She Breaks Her Window Blinds Purposely. But What She Creates Is An Unexpected STUNNING Surprise!

Many people love decorating their houses and making it as cozy and comfortable as can be. Interior design is hugely popular and many retail stores are dedicated to the art of interior decorating. They offer everything from rugs, mugs, and vases to the kitchen sink.

However, many of the items found in stores are expensive and only available in limited styles. This is especially true when it comes to window coverings and blinds. While the options run from basic to fancy, the cost increases exponentially as you move up from mini blinds to silk curtains or cedar paneled shades.

If you want gorgeous, custom made window coverings it’s going to cost you, unless you make them yourself! The folks at Better Homes and Gardens made this easy to follow tutorial on how to turn basic mini blinds into beautiful roman shades.

It’s a much more affordable alternative to ordering custom ones and all it requires is a few things that you likely already have on hand. Those items are; white faux wood blinds, thick upholstery fabric, mod podge and a small container for it, a foam brush, pencil, scissors, clothespins, tape measure, and an iron.

Measure how long the blinds need to be before you begin, then lay them on a flat surface facing down. Extend them out to the desired length and cut away the string that connects all of the slats, aka the ladder string, on both sides. Be very careful to avoid cutting the single, thicker cord that moves the shades up and down, because you’re going to need it.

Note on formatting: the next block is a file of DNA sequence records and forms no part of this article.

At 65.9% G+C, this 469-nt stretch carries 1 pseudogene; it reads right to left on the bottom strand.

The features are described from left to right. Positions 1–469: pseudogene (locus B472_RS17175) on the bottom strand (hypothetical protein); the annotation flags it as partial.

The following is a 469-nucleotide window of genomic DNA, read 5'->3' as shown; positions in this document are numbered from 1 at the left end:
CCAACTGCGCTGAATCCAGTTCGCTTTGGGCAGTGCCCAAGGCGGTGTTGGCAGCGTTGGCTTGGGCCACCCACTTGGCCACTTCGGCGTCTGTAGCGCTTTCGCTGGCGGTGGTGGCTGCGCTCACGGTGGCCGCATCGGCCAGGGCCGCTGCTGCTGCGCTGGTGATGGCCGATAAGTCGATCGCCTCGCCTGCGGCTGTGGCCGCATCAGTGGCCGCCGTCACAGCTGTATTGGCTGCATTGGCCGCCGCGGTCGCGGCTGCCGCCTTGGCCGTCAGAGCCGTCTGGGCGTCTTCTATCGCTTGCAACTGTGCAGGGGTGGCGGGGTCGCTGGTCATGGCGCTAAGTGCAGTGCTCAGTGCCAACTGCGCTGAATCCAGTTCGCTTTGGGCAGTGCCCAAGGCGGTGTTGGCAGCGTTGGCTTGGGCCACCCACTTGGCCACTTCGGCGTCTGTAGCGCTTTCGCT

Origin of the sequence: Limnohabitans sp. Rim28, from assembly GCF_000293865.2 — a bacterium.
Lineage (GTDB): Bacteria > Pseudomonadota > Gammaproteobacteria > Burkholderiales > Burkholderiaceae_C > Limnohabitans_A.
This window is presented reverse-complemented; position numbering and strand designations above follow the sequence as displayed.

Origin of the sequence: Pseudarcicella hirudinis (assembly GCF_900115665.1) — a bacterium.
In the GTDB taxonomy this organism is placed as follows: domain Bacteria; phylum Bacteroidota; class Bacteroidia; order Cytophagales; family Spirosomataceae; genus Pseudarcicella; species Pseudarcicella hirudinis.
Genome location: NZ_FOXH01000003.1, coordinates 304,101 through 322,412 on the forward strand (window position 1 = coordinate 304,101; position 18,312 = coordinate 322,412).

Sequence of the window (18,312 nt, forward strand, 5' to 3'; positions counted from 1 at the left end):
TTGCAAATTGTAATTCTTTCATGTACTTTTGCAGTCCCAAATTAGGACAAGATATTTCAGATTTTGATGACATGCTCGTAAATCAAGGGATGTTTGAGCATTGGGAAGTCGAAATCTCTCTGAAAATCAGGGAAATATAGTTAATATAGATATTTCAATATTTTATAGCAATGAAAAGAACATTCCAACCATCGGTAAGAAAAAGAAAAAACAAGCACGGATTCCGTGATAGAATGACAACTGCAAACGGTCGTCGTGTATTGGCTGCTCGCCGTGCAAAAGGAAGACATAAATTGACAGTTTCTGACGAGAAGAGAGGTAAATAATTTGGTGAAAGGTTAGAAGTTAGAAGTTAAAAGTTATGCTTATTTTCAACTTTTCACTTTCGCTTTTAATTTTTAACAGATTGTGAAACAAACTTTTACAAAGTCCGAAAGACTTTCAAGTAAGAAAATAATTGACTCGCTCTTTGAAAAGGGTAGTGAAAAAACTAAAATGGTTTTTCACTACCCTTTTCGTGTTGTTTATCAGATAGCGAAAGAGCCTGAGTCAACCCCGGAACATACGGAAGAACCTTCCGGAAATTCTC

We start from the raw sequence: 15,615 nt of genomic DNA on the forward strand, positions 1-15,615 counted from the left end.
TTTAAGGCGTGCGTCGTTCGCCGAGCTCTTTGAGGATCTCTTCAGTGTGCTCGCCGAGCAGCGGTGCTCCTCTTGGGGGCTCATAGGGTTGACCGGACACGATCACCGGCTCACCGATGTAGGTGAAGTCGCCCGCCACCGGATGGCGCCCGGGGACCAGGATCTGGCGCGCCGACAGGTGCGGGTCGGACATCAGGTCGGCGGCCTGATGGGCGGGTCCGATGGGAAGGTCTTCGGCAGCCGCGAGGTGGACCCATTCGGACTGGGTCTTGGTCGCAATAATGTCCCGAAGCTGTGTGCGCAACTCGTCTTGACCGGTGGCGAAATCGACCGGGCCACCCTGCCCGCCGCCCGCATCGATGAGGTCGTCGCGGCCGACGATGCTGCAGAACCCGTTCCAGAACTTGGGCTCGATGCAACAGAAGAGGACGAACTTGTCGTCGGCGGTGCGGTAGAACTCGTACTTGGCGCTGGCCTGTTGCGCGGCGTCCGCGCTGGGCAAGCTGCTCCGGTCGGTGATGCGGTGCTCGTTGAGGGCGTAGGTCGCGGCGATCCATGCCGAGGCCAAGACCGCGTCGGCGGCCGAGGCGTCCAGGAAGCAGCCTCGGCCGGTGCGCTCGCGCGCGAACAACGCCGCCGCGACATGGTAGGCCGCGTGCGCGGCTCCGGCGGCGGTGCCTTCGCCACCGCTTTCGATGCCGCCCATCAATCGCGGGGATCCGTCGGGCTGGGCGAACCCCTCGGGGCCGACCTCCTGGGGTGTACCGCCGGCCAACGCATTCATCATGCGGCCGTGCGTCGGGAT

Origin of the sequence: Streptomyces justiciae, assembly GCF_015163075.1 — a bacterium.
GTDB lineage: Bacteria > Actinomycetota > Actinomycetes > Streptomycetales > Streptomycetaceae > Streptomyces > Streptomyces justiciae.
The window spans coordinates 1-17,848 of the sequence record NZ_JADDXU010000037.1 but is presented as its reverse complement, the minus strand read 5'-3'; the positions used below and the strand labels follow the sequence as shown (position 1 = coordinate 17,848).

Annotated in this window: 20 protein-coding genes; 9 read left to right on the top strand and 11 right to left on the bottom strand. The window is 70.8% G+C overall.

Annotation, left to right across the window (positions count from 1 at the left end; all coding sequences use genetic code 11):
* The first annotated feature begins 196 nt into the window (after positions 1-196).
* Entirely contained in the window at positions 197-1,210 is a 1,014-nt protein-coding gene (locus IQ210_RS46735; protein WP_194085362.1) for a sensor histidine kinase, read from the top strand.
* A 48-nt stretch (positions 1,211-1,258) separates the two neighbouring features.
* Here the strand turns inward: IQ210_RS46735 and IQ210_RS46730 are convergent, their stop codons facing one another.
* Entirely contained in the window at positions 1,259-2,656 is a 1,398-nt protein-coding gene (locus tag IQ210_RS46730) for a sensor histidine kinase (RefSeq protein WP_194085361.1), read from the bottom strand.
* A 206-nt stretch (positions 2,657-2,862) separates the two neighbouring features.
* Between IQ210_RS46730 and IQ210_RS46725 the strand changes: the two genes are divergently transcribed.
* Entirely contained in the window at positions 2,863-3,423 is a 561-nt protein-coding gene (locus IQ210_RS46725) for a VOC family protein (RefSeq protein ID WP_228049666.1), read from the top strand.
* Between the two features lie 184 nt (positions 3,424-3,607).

Each slat is going to be 7 inches apart, to figure out how many slats you’ll need simply take the length of the window in inches and divide it by 7, then snap off any extra slats you don’t need. Next, take the fabric and lay it on a flat surface, place the blinds atop it and evenly space out the remaining slats.

Use the tape measure to ensure that they’re approximately 7 inches apart, this way the blinds will fold up neat and evenly.Measure the fabric so that it extends 2 inches beyond the edge of the slats and 2 inches beyond the top and bottom as well.

If you need to, iron the edges so that the fabric will form a more even hem. Make sure that the blind operation, the part where the strings come out of the top and extend down from, is placed on the back of the fabric. Remove the stopper, located at the end of the top bracket, and use a pair of scissors to cut a notch in the fabric so that it’ll wrap neatly around that end.

Break out the foam brush and use it to apply a coat of mod podge to both the end of the bracket and the fabric. Wrap the piece of glued fabric around the top of the bracket, press it down firmly and secure it with clothespins while it dries.

Moving down each side, apply glue to the end of each slat and the fabric portion that extends out beyond it, then fold the fabric over and onto the end of the slat and secure with more clothespins. At the bottom of the blinds take the fabric and roll it over so that it forms a clean edge. Brush the bottom bar with mod podge and glue the fabric into place, securing it with clothespins.

Allow the glue to dry completely before removing all the clothespins, and at that point they’re ready to be hung. The shades will still be operational like normal mini blinds, but a lot more appealing and better looking. Plus, things won’t get snagged or hung up in them, (like cat paws!). Best of all, they can be customized to your exact tastes at a fraction of the cost of what you’d end up paying retail.

If you want to give your house or just one room an instant upgrade, try this out!

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